|Abstract:||Wastewater treatment is essential for protecting human health and the environment. However, current conventional wastewater treatment, which focuses primarily on aerobic conversion of organic pollutants to CO2, requires significant energy input making it costly and less environmentally sustainable. With increasing economic development, population growth, aging infrastructure, and stricter regulations, the energy and material inputs of wastewater treatment are only expected to increase (EPA, 2006; Mo & Zhang, 2013). Meanwhile, the carbon content of wastewater has potential to be a significant renewable resource for energy and materials production that could be leveraged to offset the cost and resource demands of wastewater treatment. Thus, shifting the current paradigm from pollutant removal to resource recovery is as a promising strategy for improving the economic and environmental impacts of wastewater treatment. To that aim, this work investigated two emerging technologies for resource recovery from wastewater, namely enhanced methane recovery in a novel two-phase anaerobic membrane bioreactor (AnMBR) process incorporating bioaugmentation and ion-exchange resins, as well as bio-polymer recovery via mixed microbial culture (MMC) polyhydroxyalkanoate (PHA) production.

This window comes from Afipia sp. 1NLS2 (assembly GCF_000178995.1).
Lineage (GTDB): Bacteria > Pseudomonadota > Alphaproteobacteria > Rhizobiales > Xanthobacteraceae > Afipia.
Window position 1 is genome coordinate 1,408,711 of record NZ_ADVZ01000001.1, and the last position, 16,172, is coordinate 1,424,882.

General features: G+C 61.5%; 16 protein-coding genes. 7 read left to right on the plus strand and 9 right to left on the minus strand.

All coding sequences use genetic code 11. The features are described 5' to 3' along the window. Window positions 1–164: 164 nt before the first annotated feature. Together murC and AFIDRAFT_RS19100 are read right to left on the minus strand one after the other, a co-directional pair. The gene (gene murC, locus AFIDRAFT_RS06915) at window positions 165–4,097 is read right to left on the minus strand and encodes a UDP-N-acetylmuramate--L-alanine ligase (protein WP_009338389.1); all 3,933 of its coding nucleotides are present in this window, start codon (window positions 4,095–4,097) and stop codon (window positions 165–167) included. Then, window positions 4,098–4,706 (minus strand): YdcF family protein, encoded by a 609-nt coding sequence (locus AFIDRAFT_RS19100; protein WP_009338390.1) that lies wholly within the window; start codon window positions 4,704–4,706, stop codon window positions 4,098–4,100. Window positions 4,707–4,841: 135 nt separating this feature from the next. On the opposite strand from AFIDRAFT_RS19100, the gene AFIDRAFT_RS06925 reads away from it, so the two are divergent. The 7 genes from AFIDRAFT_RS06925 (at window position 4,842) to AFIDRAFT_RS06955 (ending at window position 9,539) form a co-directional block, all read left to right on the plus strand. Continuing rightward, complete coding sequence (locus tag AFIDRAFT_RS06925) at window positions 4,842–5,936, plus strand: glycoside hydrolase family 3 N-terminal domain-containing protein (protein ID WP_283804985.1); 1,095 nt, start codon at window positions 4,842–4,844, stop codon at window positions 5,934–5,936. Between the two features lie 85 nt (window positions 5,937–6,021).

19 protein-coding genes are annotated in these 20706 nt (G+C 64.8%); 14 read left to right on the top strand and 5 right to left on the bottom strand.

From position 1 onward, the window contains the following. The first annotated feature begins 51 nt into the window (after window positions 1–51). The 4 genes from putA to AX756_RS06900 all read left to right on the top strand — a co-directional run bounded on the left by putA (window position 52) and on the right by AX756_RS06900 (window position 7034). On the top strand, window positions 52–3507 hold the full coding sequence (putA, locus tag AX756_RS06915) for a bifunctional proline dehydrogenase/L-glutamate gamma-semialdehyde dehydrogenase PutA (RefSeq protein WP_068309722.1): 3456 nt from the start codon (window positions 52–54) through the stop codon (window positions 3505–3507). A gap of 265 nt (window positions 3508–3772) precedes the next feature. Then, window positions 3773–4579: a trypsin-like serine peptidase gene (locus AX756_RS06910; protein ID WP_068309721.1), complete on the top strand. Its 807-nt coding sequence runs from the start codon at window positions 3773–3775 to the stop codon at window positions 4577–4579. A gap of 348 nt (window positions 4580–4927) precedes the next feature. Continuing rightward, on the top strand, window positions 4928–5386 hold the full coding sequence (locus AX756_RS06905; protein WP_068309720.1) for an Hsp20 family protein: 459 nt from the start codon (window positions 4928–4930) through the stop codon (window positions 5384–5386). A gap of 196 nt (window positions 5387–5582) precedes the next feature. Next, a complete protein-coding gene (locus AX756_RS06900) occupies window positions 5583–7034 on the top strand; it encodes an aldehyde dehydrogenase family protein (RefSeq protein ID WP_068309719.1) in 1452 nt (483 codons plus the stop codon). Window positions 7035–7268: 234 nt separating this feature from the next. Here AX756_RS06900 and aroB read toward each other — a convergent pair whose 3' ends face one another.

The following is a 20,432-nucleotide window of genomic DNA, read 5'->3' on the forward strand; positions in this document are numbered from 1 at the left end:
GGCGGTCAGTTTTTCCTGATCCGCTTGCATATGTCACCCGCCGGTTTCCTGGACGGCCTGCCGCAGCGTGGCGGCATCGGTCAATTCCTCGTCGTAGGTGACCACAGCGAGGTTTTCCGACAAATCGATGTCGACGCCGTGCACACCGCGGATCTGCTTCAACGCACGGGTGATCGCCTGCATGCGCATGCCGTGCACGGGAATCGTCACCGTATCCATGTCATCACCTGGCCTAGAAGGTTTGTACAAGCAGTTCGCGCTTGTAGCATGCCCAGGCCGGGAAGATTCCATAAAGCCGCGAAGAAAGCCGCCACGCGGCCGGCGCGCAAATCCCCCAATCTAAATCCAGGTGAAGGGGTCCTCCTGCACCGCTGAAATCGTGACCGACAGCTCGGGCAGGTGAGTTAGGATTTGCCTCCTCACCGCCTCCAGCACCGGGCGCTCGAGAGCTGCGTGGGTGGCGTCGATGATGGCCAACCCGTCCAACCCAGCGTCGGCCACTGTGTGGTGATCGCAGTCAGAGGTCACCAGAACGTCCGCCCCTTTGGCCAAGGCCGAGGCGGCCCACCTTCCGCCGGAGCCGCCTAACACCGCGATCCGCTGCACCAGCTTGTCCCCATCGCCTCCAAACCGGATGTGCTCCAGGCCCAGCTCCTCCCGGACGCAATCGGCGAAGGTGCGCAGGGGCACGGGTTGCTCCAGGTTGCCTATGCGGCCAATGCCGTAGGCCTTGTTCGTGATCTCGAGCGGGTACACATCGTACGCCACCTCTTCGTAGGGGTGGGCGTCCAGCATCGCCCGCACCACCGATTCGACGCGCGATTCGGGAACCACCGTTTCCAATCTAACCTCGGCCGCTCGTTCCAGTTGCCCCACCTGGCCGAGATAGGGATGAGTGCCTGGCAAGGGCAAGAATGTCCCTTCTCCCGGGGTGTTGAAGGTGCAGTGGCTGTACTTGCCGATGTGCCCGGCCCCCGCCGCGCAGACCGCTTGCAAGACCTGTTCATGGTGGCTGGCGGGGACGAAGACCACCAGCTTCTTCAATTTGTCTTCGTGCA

The first study presented in this dissertation investigated the application of bioaugmentation in the acid-phase of a two-phase AnMBR treating primary sludge to improve solids removal and overall process efficiency. Bioaugmentation was carried out using a proprietary bioculture blend containing a mixture of hydrolytic, acidogenic, and acetogenic microorganisms. This mixture was added both on its own and in combination with recycled anaerobic sludge from the methane-phase of the AnMBR. These bioaugmentation strategies increased average percent hydrolysis by 25-38%, and increased average acid-phase acetic acid generation by 31-52% compared to operation without bioaugmentation. These benefits led to subsequent increases in average methane production (10-13%) and greater average overall solids reduction by 25-55%. Finally, microbial community analysis using 16S Illumina MiSeq generated sequences confirmed increased relative abundance of bioaugmented microorganism including Acetobacter, and Syntrophomonas species. Overall, bioaugmentation was found to improve conversion of primary sludge to methane by shifting the microbial community towards one better suited for hydrolysis and acetogenesis.